Autonomous weapons: ICRC addresses meeting of experts

13-05-2014 Statement

The ICRC spoke at the meeting of experts on lethal autonomous weapons systems held in the framework of the Conventional Weapons Convention in Geneva from 13 to 16 May 2014.

Convention on Certain Conventional Weapons (CCW) Meeting of Experts on Lethal Autonomous Weapons Systems (LAWS), 13-16 May 2014, Geneva

Statement of the International Committee of the Red Cross (ICRC)

Mr Chairman, Your Excellencies, ladies and gentlemen,

I would like to begin by thanking you, Mr Chairman, for giving the International Committee of the Red Cross (ICRC) the opportunity to present the highlights from the experts’ meeting organized by the ICRC in March, which addressed the technical, military, legal and humanitarian issues emerging from the debate about autonomous weapon systems.

The meeting brought together representatives from 21 States and 13 independent experts with the aim of sharing perspectives and gaining a better understanding of the issues raised by these weapons.

For the purposes of the ICRC’s meeting, “autonomous weapon systems” were defined as weapons that can independently select and attack targets, that is, they have autonomy in the ‘critical functions’ of acquiring, tracking, selecting and attacking targets.

We would like to begin by presenting a few of the highlights from the meeting; this will be followed by a brief list of additional observations by the ICRC. We should stress at the outset, that these highlights are not intended to represent a convergence of views of the participants, but instead reflect some of the key points made during the discussions.

  • First, it was noted that existing civilian autonomous robotic systems have significant limitations: they are not capable of complex decision-making and reasoning; their capacity to perceive or adapt to their environment is very limited; and they therefore cannot operate outside of the most simple and predictable situations.
  • It was also pointed out that some weapon systems with autonomy in the ‘critical functions’ of selecting and attacking targets are already in use today. They tend to be highly constrained in: the tasks they carry out, the types of targets they attack, and the contexts in which they are used.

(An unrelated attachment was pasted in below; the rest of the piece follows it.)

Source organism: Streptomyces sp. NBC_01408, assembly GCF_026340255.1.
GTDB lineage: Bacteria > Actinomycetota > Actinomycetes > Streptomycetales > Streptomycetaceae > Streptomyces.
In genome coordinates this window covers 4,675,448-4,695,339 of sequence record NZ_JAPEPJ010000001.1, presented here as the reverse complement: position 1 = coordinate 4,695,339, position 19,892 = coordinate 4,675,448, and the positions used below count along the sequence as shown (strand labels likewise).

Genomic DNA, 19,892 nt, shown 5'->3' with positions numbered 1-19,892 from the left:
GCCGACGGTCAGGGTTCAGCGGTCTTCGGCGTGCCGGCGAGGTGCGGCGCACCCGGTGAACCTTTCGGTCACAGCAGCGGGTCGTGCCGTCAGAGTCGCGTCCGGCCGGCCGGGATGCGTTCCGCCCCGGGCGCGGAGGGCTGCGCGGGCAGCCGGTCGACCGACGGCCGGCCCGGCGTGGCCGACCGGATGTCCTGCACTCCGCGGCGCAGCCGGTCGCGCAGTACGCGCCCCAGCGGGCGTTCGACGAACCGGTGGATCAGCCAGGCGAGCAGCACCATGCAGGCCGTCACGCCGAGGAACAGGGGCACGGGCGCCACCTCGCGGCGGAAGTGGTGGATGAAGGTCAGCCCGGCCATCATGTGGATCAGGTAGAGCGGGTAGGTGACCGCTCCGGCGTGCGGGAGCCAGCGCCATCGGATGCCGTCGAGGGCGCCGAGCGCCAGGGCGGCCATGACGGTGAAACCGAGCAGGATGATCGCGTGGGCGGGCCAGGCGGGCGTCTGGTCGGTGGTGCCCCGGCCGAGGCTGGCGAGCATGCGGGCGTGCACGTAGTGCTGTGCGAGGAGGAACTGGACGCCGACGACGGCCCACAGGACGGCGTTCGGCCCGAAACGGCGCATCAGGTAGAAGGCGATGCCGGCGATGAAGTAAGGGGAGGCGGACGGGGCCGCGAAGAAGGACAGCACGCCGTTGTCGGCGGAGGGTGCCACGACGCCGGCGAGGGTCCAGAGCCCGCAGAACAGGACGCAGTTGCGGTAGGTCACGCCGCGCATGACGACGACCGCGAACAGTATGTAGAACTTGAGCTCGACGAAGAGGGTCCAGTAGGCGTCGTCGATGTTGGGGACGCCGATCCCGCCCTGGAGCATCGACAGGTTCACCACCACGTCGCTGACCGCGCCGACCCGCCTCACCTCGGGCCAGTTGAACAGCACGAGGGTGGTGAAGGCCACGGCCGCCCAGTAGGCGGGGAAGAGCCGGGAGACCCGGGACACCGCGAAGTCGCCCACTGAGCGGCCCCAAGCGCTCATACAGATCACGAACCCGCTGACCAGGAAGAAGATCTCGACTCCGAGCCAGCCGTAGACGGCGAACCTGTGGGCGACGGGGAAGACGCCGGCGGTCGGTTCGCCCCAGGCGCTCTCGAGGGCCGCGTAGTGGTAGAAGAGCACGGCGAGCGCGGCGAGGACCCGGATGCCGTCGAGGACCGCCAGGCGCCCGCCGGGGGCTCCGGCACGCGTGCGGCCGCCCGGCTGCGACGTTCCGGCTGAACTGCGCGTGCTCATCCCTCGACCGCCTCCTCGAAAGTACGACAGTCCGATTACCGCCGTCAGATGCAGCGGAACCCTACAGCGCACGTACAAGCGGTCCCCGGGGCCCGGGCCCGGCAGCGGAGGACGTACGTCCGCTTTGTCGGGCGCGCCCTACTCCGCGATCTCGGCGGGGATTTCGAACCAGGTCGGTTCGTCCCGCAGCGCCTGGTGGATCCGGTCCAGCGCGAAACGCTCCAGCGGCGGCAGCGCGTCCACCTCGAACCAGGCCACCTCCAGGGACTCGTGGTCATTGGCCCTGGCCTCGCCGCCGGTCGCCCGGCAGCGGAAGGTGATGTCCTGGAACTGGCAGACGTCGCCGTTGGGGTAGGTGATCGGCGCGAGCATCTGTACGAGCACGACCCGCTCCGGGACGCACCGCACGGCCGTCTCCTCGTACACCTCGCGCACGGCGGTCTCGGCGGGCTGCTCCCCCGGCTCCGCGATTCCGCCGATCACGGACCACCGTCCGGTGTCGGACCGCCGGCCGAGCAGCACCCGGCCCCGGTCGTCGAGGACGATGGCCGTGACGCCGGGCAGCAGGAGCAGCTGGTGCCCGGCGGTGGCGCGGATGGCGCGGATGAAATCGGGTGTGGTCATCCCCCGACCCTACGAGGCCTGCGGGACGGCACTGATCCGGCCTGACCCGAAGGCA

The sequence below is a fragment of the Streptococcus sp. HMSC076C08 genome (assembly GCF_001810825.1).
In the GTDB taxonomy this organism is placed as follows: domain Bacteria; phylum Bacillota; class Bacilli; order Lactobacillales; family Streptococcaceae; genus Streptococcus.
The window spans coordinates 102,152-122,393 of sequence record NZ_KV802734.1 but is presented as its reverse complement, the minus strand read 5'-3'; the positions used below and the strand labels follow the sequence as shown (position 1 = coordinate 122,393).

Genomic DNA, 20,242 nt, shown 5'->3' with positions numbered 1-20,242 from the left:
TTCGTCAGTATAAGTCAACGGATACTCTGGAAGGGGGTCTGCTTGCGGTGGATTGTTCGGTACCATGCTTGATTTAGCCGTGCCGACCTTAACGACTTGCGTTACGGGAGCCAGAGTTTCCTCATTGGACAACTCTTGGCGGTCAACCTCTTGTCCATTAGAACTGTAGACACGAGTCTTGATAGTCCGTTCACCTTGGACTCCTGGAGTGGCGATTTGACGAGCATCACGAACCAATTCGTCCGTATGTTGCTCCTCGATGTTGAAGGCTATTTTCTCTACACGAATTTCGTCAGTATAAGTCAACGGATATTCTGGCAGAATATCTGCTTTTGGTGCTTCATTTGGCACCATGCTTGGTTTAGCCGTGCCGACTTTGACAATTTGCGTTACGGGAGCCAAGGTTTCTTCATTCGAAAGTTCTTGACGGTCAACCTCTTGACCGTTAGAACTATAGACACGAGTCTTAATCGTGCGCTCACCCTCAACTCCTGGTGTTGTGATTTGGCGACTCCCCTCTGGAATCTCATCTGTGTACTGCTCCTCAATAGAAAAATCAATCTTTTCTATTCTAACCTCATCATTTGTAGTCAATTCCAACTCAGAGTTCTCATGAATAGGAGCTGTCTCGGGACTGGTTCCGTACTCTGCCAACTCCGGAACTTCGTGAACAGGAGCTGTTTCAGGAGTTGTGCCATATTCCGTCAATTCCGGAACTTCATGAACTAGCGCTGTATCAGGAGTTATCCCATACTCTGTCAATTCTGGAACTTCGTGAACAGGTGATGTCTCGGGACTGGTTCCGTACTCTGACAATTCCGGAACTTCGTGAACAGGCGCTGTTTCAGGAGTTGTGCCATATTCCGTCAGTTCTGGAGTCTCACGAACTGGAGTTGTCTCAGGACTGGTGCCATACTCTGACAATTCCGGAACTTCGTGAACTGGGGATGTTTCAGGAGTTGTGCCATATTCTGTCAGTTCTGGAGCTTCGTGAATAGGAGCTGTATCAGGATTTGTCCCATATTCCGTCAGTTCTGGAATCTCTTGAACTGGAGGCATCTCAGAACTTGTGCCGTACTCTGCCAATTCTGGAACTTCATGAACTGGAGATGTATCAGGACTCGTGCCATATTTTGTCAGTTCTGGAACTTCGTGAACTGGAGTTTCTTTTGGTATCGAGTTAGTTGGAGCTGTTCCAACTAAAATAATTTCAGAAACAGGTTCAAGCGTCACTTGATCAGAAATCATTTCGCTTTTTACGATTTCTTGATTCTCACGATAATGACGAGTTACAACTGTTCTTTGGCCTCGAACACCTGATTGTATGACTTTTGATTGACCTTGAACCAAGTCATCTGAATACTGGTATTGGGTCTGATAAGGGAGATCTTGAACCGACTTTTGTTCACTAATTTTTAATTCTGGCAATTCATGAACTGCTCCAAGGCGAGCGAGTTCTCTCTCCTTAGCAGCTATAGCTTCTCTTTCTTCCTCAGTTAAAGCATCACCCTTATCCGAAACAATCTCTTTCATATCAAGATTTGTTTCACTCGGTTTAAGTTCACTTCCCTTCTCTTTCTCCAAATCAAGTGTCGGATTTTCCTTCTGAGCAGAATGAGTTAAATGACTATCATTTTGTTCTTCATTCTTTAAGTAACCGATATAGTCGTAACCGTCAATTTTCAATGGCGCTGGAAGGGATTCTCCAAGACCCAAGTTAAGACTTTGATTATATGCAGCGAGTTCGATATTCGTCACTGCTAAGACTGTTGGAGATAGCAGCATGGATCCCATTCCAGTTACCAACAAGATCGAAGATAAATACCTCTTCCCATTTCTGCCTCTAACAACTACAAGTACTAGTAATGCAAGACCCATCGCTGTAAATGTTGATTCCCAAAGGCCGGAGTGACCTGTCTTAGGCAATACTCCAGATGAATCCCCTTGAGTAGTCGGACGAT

• It was noted that highly sophisticated autonomous weapon systems programmed to independently determine their actions, make complex decisions and adapt to their environment – referred to by some as ‘fully autonomous weapon systems’ with ‘artificial intelligence’ – do not yet exist.
  • There was recognition of the importance of maintaining human control over the ‘critical functions’ of selecting and attacking targets, although there was less clarity on what constitutes ‘meaningful human control’.
  • There was no doubt among the participants that the development and use in armed conflict of autonomous weapon systems is governed by international humanitarian law (IHL), including the requirement to carry out legal reviews of new weapons.
  • There was acknowledgement of the very significant challenge of programming a machine to undertake the qualitative judgements that would be required to apply the IHL rules of distinction, proportionality and precautions in attack, particularly in complex and dynamic conflict environments. This is not possible with current technology and is unlikely to be achievable in the foreseeable future.
  • There were different views on the adequacy of IHL to regulate the development and use of autonomous weapon systems. Some believed that existing law is sufficient, but others argued that an explicit ban on autonomous weapon systems is necessary, or the development of a legal norm requiring, and defining, ‘meaningful human control’.
  • Finally, attention was drawn to the importance of carefully considering whether the principles of humanity and the dictates of public conscience would allow life and death decisions to be taken by a machine – with little or no human control. It was argued by some that the manner in which people are killed matters, even if they are lawful targets, and that as a matter of respect for human dignity, the decision to take someone’s life must remain with humans.